6 steps on how to praise your child.

“Never delay an expression of appreciation . . . it has a terrible shelf life.”

  • Marshall B. Rosenberg, Ph.D
Praising right!

Celebrating what works for your children is another opportunity for empathetic connection.Take time to listen for:

(1) the feelings they are having as a result of their accomplishments, and

(2) the needs they have met by doing what they have done.

You might say, “Wow, you seem really happy and proud of yourself for staying with that puzzle until you figured it out!” An empathic response like this not only serves the connection between you and your child; it also supports your child in building skills to look inside himself for the acknowledgment that he is meeting his needs rather than looking outside himself to others for their evaluation or approval.

Praise the act not the person, praise the action not the reaction. Praise the effort, the time and the labour put into the work and not the action in itself. You may say words like “ I like your choice of colours, the patterns and textures used in this project, it surely will improve your painting skills, keep it up” instead of saying “ wow that’s a beautiful picture, kudos for putting up a good work”. Notice how the first praise gives feedback and motivates the doer to put up his/ her best while the latter declares him/her good without a positive result.

Never delay a praise, a delayed praise is a lost game. Praise your child then and there when you observe a quality to praise and not after two days please. Pat your child on his/her back when they keep their books away, right after that do it, not after dinner. Praising at the right time encourages the child and motivates him/her to work more on improving their skills. Being recognised gives them a sense of accomplishment and fosters in their social and inter personal development. Now if you praise your child after two days for a task done today, you think the child will register this? NO.

Now to the question is how to praise?

  1. Identify the behaviour you would like to praise, like keeping the cupboard clean or finishing off the homework on time.
  2. Smile and express excitement when the event happens. Words like wow, ahha , kudos display excitement.
  3. Go near the child pay him/her on the back or hug gently to acknowledge their behaviour.
  4. Praise their act and not the child, remember it’s the behaviour that you are praising, tell them about the importance of such a behaviour. Like greeting the caller nicely on the phone improves social and public speaking skills.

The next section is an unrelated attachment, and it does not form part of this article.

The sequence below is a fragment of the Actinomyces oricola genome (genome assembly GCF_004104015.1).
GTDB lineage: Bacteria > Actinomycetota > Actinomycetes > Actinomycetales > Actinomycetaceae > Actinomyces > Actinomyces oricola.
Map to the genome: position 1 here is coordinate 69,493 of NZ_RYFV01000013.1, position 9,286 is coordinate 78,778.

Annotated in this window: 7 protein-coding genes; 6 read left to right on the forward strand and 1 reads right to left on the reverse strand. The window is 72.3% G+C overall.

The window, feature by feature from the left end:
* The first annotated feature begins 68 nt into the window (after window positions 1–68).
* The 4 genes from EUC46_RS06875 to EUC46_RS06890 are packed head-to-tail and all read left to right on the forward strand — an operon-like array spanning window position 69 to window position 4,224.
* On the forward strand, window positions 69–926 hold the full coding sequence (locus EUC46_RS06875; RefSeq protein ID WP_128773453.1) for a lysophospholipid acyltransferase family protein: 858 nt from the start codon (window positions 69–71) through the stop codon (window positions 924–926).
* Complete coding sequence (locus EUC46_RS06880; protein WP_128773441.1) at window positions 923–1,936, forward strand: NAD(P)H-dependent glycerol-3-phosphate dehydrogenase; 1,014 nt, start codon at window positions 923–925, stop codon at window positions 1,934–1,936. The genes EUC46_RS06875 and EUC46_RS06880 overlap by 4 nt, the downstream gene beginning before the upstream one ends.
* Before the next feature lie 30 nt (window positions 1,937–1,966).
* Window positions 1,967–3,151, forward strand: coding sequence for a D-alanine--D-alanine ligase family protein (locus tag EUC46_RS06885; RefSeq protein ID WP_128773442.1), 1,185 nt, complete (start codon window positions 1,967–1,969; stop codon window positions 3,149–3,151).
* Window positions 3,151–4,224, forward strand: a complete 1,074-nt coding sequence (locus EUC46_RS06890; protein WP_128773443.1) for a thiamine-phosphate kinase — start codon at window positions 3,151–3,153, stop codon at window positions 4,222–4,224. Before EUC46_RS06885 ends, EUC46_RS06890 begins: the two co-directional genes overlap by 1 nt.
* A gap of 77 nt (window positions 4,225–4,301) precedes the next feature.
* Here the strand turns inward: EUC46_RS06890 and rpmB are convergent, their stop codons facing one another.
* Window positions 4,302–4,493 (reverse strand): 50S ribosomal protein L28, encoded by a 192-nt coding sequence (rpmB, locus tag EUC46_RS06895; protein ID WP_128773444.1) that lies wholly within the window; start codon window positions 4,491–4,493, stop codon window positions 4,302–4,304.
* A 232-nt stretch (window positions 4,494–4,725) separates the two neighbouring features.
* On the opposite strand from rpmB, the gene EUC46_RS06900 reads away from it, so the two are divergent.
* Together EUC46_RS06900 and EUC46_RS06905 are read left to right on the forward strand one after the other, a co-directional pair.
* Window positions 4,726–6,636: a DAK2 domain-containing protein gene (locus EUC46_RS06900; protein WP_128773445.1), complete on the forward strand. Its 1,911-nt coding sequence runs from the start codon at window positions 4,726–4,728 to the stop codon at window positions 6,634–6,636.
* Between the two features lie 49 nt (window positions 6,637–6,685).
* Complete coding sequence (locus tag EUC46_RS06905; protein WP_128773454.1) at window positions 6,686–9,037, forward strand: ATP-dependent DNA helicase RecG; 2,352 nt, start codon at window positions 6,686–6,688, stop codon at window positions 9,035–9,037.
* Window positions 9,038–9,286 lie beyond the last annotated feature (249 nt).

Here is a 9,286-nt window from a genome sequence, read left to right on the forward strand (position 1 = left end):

5. Challenge them that they cannot repeat it the next time. It adds fun to the act and encourages repeated behaviour of your choice. Words like “I bet you cannot do this again” makes sure the child will attempt to do so in the near future.
  6. Repeat the process 1 to 6 each time when a desired behaviour takes place.
Help your child become confident

Hope these tips help you praise your child in a desired and constructive fashion which enables them to improvise themselves time and again.

Would you like to add anything to this post ? Do let me know in the comments below.

Happiness and sunshine 🌼

Nidhi

Advertisements

11 Comments Add yours

  1. It’s fantastic post.superb.keep you good work going on best of luck in your writing journey.

    Liked by 2 people

    1. Thank you great to hear this

      Liked by 1 person

  2. Very nicely done. We often are too busy criticizing them. It is important to tell them we are proud of them

    Liked by 1 person

    1. I know , always ready for a lecture, need to change perspective and start praising rather comforting the little souls 🙂
      Not just kids out minds are trained to find faults in everyone.

      Liked by 1 person

      1. True my friend 🌸🌸

        Liked by 1 person

      2. Have a good day 🙂

        Liked by 1 person

  3. Very true and well said

    Nice post

    Liked by 2 people

    1. Thank you so
      Much 🙂

      Like

Leave a Reply

Fill in your details below or click an icon to log in:

WordPress.com Logo

You are commenting using your WordPress.com account. Log Out /  Change )

Google photo

You are commenting using your Google account. Log Out /  Change )

Twitter picture

You are commenting using your Twitter account. Log Out /  Change )

Facebook photo

You are commenting using your Facebook account. Log Out /  Change )

Connecting to %s